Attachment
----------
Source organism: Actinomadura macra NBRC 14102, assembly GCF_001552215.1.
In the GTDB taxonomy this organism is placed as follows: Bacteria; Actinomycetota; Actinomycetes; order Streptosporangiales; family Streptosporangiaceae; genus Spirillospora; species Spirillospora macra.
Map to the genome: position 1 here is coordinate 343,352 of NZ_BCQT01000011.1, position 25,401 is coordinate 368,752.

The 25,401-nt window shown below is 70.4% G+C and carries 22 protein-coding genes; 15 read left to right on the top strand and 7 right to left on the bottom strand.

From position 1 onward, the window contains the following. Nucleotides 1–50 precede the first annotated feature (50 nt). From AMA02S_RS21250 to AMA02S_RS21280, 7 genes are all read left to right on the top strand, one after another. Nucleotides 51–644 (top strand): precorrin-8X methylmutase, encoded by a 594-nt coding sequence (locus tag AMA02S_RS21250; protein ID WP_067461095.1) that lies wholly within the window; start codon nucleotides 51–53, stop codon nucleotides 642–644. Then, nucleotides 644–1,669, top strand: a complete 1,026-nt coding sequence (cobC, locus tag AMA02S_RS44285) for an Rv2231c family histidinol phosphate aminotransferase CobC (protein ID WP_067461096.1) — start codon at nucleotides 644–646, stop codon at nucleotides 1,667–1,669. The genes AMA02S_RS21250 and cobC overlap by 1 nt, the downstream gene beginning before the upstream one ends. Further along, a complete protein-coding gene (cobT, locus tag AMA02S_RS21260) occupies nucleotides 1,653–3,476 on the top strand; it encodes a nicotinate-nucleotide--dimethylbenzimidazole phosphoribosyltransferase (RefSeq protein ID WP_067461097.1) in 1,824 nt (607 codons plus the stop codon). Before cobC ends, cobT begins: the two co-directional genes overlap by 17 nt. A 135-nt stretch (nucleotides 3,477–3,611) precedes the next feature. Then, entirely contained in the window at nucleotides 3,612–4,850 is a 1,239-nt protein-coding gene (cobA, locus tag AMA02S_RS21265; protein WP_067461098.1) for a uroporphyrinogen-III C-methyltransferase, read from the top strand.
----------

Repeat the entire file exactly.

Source organism: Actinomadura macra NBRC 14102, assembly GCF_001552215.1.
In the GTDB taxonomy this organism is placed as follows: Bacteria; Actinomycetota; Actinomycetes; order Streptosporangiales; family Streptosporangiaceae; genus Spirillospora; species Spirillospora macra.
Map to the genome: position 1 here is coordinate 343,352 of NZ_BCQT01000011.1, position 25,401 is coordinate 368,752.

The 25,401-nt window shown below is 70.4% G+C and carries 22 protein-coding genes; 15 read left to right on the top strand and 7 right to left on the bottom strand.

From position 1 onward, the window contains the following. Nucleotides 1–50 precede the first annotated feature (50 nt). From AMA02S_RS21250 to AMA02S_RS21280, 7 genes are all read left to right on the top strand, one after another. Nucleotides 51–644 (top strand): precorrin-8X methylmutase, encoded by a 594-nt coding sequence (locus tag AMA02S_RS21250; protein ID WP_067461095.1) that lies wholly within the window; start codon nucleotides 51–53, stop codon nucleotides 642–644. Then, nucleotides 644–1,669, top strand: a complete 1,026-nt coding sequence (cobC, locus tag AMA02S_RS44285) for an Rv2231c family histidinol phosphate aminotransferase CobC (protein ID WP_067461096.1) — start codon at nucleotides 644–646, stop codon at nucleotides 1,667–1,669. The genes AMA02S_RS21250 and cobC overlap by 1 nt, the downstream gene beginning before the upstream one ends. Further along, a complete protein-coding gene (cobT, locus tag AMA02S_RS21260) occupies nucleotides 1,653–3,476 on the top strand; it encodes a nicotinate-nucleotide--dimethylbenzimidazole phosphoribosyltransferase (RefSeq protein ID WP_067461097.1) in 1,824 nt (607 codons plus the stop codon). Before cobC ends, cobT begins: the two co-directional genes overlap by 17 nt. A 135-nt stretch (nucleotides 3,477–3,611) precedes the next feature. Then, entirely contained in the window at nucleotides 3,612–4,850 is a 1,239-nt protein-coding gene (cobA, locus tag AMA02S_RS21265; protein WP_067461098.1) for a uroporphyrinogen-III C-methyltransferase, read from the top strand.